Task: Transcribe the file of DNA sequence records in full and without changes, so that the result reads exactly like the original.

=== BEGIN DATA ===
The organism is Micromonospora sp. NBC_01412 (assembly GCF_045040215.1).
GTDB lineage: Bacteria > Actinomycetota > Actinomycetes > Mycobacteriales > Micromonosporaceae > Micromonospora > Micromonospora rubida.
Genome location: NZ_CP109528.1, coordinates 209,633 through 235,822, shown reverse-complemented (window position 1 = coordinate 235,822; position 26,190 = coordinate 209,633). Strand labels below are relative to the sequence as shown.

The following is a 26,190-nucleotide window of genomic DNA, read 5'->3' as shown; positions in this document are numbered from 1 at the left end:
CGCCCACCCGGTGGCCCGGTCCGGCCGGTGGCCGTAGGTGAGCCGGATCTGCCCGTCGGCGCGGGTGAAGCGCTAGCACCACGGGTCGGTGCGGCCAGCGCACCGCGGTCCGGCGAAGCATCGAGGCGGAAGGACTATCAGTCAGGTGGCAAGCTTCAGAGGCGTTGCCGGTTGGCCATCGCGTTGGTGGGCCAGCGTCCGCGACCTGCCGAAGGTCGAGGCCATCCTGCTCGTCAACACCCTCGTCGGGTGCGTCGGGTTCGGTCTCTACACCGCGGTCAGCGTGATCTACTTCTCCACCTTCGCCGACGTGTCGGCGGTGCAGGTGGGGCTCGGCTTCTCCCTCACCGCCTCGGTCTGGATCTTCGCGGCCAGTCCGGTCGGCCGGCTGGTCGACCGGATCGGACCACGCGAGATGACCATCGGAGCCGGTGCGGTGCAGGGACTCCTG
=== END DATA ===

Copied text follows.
The organism is Micromonospora sp. NBC_01412 (assembly GCF_045040215.1).
GTDB lineage: Bacteria > Actinomycetota > Actinomycetes > Mycobacteriales > Micromonosporaceae > Micromonospora > Micromonospora rubida.
Genome location: NZ_CP109528.1, coordinates 209,633 through 235,822, shown reverse-complemented (window position 1 = coordinate 235,822; position 26,190 = coordinate 209,633). Strand labels below are relative to the sequence as shown.

The following is a 26,190-nucleotide window of genomic DNA, read 5'->3' as shown; positions in this document are numbered from 1 at the left end:
CGCCCACCCGGTGGCCCGGTCCGGCCGGTGGCCGTAGGTGAGCCGGATCTGCCCGTCGGCGCGGGTGAAGCGCTAGCACCACGGGTCGGTGCGGCCAGCGCACCGCGGTCCGGCGAAGCATCGAGGCGGAAGGACTATCAGTCAGGTGGCAAGCTTCAGAGGCGTTGCCGGTTGGCCATCGCGTTGGTGGGCCAGCGTCCGCGACCTGCCGAAGGTCGAGGCCATCCTGCTCGTCAACACCCTCGTCGGGTGCGTCGGGTTCGGTCTCTACACCGCGGTCAGCGTGATCTACTTCTCCACCTTCGCCGACGTGTCGGCGGTGCAGGTGGGGCTCGGCTTCTCCCTCACCGCCTCGGTCTGGATCTTCGCGGCCAGTCCGGTCGGCCGGCTGGTCGACCGGATCGGACCACGCGAGATGACCATCGGAGCCGGTGCGGTGCAGGGACTCCTG